December 7, 2011

Herbal Remedy Convert

You would think growing up in the family I did, being exposed to all the natural healing information I am and how much time I spend trying to de-toxify my family that I would catch on earlier. However, I think I just recently realized that I need to try herbal remedies first before heading to the doctor's office (for things other than life threatening issues, of course).

The women in my family actually have a pretty extensive knowledge of herbal remedies. My grandmother's notable remedy for most everything was sea water and Vitamin E oil...she even used those to heal some really bad third degree burns she received from a home kahlua-making accident (another story for another time).  She has virtually no evidence of those burns today. In addition, my aunt was always coming up with natural remedies and supplements that would help us all for various reasons. My mother kept aloe plants in our house for burn relief, and she is a fount of knowledge on northwest plants and their uses.  I can attribute my love of plant lore completely to her.

Elderberry, native northwest plant.  Squish it up in your fingers
and it will take the sting out of  a brush with nettles.
I discovered during college that garlic is a natural antibiotic (from a boyfriend and his herbal books) and since there were a few years during and after college when I did not have health insurance, I used garlic to head off a few ear infections (chop up a clove, swallow with water - 3-4 times a day) and some yeast infections as well (email me if you want the particulars on this one).

Now to my skin story.  I apologize in advance as this is a long story, but I wanted to convey the length and amount of cost and energy this process has taken up over the last six years.  At the end you are rewarded with another natural body product recipe...or you can skip to the end, I won't mind, promise.

The summer following our move (back) to Portland (2005), I started getting this weird skin condition. It occurred only on my arms and started with some sort of break in the skin from a scratch or an insect bite...usually incurred while gardening.  I should preface with the fact that I have always had allergies, especially starting in the Spring and through the Summer. Cats, sometimes dogs, flowers, pollen, mold, dust etc. mad me itchy eyed, sneezy and at times even made breathing difficult.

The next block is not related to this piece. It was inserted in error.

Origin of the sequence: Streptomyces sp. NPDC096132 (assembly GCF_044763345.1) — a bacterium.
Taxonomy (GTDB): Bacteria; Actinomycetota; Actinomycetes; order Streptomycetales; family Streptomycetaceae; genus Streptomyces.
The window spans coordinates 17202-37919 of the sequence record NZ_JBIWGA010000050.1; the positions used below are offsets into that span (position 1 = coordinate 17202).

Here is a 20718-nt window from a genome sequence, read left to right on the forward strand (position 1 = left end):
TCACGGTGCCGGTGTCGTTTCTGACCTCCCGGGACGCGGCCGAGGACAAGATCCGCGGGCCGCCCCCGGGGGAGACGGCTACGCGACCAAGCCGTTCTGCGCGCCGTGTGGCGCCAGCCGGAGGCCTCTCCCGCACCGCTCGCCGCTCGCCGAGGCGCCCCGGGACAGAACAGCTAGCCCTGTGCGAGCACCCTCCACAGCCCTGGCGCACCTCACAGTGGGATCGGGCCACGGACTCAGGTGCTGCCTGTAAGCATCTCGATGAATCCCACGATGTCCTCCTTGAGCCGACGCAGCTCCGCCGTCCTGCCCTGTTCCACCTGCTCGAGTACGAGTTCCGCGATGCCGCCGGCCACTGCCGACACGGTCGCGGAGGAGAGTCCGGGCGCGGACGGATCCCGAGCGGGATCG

The site of the skin reaction would turn red and inflame....which is not unusual, this has always happened to me. However, it would not go away.  No amount of triple antibiotic would make it ease up....and the site of the reaction would actually enlarge into an irregular shape around ground zero. The outside edge was raised and hot to the touch.  When it wouldn't go away after a few weeks, I decided I needed to see a dermatologist.

The dermatologist did not know what it was, but her first theory was lupus. I didn't know what that was....and I don't know about you, but when a doctor mentions something like that in this internet age, I go look it up. What? Lupus? I can't sit in the sun again? Kidney damage and central nervous system problems? It might get worse? So she took a biopsy. It came back negative, but not until two weeks of worry and a camping trip while remaining fully covered in our short, sacred Portland summer, had passed.

She ran every blood test possible and we even ran a CT scan of my torso. Negative for everything including the big C-word. There is some solace in knowing I do not have cancer, but it was a lot of tests and hundreds of dollars to still be inconclusive as to the actual problem. She sent me to an allergist. He told me I was not allergic to cats or dogs (I most certainly am) and that I was allergic to the Linden tree (do those even grow here?).  In his opinion, my allergies were not excessive and I should basically stop whining. Great.